OTU abundance trajectories showed fairly strong autocorrelation structure (Figs 5 and S2), although there was no evidence for auto-covariance in a limited set of dietary metadata from the DB time series (S3 Fig). The autocorrelation decay curves showed that most of the autocorrelation was gone after a lag of 3 or 4 days in the abundance data, and most of the autocorrelation was gone from the differenced time series after 1 or 2 days (S2 Fig). Thus, we chose to fit a lag-3 sparse vector autoregressive model to all the data to account for this autoregressive signal. sVAR(3) models produced residuals with reduced autocorrelation structure (S2 Fig). The sVAR models (i.e. the linear autoregressive components of the variance) accounted for a minority of the total community variance (0–50% for any given OTU; Fig 9). The set of OTUs with strong autoregressive signals were phylogenetically heterogeneous (S4 Fig). OTUs from the Enterobacteriaceae family tended to have larger amounts of their variance explained by the sVAR than other taxa (Fig 9). These Enterobacteriaceae OTUs were also often identified as CRTs, blooming periodically from low to high abundance. The most abundant taxa also tended to show more autoregressive structure than lower-abundance taxa (Fig 9).

Fig 9. Amount of variance explained by sVAR(3) model for top 50 OTUs in each time series.

Bars are colored by order: blue = Bacteroidales, red = Clostridiales, black = Enterobacteriales, pink = Verrucomicrobiales, yellow = Erysipelotrichales, olive = Bifidobacteriales, silver = Pasteurellales, cyan = Synergistales.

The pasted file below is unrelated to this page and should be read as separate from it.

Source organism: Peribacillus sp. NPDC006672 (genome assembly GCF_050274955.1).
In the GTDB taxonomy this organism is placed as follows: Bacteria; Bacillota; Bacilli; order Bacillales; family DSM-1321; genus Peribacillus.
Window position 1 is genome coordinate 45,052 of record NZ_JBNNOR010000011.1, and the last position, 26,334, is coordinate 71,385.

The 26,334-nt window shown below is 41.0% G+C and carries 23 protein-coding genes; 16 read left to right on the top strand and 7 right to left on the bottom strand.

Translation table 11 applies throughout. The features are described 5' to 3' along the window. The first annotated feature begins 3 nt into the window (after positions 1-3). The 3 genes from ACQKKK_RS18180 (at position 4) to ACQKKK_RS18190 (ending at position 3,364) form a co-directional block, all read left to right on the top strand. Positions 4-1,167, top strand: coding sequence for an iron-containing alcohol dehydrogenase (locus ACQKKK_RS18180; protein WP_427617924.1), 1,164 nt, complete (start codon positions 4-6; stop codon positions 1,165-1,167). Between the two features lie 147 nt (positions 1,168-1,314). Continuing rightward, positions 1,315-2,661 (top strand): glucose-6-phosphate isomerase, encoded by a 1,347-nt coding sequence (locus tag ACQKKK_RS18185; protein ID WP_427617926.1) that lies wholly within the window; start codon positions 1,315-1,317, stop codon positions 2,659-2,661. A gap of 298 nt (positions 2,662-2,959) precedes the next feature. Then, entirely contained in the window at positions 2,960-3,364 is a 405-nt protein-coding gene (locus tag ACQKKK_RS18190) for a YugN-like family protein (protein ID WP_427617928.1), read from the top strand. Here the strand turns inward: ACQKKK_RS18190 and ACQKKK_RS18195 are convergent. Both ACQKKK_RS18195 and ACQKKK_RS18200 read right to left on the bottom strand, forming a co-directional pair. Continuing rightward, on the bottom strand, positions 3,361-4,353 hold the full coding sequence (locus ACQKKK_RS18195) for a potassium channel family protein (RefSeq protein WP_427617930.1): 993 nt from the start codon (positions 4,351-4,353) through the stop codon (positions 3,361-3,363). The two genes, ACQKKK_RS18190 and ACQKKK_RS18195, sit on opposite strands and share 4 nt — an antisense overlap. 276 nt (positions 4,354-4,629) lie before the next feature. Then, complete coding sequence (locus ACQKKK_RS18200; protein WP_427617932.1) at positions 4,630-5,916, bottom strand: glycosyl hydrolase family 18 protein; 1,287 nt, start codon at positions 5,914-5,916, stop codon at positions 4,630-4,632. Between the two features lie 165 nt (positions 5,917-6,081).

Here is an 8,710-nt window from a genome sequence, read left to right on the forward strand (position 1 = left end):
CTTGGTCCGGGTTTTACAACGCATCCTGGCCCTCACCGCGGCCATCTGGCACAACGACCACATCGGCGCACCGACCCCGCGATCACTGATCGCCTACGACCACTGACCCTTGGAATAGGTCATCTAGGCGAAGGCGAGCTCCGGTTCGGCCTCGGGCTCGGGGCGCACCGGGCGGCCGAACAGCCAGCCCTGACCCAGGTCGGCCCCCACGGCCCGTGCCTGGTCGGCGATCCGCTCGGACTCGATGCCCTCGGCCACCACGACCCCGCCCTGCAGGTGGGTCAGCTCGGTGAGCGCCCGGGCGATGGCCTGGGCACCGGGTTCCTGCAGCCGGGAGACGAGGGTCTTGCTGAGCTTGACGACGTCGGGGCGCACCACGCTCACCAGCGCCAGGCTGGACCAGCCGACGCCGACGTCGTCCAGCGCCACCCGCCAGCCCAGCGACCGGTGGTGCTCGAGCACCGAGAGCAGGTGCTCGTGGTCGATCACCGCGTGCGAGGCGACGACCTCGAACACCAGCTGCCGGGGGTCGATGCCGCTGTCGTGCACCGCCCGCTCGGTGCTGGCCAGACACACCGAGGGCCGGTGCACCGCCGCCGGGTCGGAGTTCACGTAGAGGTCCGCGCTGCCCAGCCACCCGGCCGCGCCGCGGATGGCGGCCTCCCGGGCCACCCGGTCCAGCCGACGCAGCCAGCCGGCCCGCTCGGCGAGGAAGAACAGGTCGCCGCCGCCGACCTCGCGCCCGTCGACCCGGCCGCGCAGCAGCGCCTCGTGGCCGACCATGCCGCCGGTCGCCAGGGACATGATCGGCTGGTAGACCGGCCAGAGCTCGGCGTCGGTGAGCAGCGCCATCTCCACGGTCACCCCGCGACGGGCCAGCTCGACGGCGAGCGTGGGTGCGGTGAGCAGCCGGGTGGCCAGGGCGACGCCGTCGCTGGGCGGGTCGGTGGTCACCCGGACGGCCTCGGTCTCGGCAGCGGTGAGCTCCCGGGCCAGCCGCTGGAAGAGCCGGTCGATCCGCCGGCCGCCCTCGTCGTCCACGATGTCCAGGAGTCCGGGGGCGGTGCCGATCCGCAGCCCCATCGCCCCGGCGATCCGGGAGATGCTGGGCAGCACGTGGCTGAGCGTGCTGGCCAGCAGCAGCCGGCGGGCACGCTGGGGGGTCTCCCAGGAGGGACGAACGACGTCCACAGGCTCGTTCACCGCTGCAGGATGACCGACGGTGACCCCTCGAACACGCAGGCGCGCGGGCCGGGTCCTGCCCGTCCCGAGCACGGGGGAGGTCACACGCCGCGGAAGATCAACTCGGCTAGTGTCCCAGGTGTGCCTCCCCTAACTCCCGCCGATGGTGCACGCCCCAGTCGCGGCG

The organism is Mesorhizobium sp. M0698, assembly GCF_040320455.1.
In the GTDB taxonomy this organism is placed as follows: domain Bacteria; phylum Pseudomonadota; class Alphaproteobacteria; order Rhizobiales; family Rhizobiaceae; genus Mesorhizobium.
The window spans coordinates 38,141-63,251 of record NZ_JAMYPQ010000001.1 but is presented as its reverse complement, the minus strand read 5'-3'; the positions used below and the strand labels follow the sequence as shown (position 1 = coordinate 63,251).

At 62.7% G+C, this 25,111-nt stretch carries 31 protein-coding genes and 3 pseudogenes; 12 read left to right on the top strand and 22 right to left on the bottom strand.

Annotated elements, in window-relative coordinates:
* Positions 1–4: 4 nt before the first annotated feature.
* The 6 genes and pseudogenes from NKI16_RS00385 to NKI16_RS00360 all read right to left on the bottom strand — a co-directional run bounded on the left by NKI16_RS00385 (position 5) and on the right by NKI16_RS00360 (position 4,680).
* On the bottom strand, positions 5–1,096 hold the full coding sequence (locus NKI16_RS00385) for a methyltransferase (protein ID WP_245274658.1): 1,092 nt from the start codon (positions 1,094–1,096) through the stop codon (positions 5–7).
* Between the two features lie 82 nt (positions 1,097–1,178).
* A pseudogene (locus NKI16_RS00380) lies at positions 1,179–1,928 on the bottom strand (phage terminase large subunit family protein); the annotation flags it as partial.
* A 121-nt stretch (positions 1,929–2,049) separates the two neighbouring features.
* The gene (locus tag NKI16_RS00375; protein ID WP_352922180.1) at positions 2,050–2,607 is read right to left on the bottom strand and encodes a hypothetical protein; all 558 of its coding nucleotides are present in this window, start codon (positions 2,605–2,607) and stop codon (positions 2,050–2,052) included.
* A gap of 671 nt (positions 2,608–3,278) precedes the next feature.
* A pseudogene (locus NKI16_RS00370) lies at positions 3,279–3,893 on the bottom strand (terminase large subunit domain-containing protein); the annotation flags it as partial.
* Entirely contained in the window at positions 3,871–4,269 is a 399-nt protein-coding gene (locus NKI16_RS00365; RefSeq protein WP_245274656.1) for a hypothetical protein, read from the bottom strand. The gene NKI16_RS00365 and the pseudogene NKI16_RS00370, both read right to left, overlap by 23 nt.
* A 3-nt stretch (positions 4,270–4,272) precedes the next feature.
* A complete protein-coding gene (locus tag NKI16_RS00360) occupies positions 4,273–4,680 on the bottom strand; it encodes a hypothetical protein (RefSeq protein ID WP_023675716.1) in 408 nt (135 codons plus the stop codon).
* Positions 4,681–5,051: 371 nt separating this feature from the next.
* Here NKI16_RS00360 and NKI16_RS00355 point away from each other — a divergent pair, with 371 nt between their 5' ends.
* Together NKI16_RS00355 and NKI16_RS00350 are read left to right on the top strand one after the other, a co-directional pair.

Many sVAR coefficients showed significant Granger causal associations (i.e. the past abundances of one OTU predict the future abundances of another OTU; Fig 10; Chi-Squared test, p < 0.05). The M3 time series had the sparsest Granger network, with no significant relationships for 3-day lags. This lack of significant Granger relationships at 3-day lags may be due to the higher frequency of CRT blooms in that time series, which may have continually disrupted community recovery and obscured successional trends. A B. fragilis OTU had the largest number of connections in the M3 Granger network. B. fragilis, B. ovatus, and Enterobacteraceae OTUs had the largest numbers of connections in the F4 Granger network. In the DA and DB Granger networks, F. prausnitzii OTUs had the largest number of significant Granger interactions (Fig 10). Overall, Bacteroides, Faecalibacterium, and Enterobacteriaceae OTUs were prevalent in all the Granger networks (Fig 10). In each Granger network, there were several Granger-causal OTUs that influence multiple downstream responder OTUs, but there were only a few responder OTUs (e.g. B. fragilis, in the F4 time series) that integrate multiple upstream Granger signals. This pattern is consistent with cascading dynamics that result from perturbing a highly connected/central node in a network with an external shock [53]. In general, facultative aerobes (e.g. Enterobacteraceae OTUs) and aerotolerant taxa (e.g. Bacteroides) were more likely to Granger-cause obligate anaerobes (e.g. most Firmicutes OTUs) than the reverse (Fig 10). These intrinsic dynamics suggest a successional process that might follow a spike in luminal oxygen levels [52].

Fig 10. Granger causal networks for each time series.

Trees show phylogenetic relationships between taxa. Edges are interactions identified in the sVAR(3) model that also show significant Granger causality (p < 0.05). Symbols indicate oxygen tolerance and growth traits. CRT stands for ‘conditionally rare taxon’, which is defined by a coefficient of bimodality > 0.8 and a maximum abundance of > 10% of the community. CRTs are organisms that are usually rare, but occasionally bloom to very high abundance. CRTs tend to be facultative aerobes, or aerotolerant taxa.

Non-autoregressive dynamics contain phylogenetic structure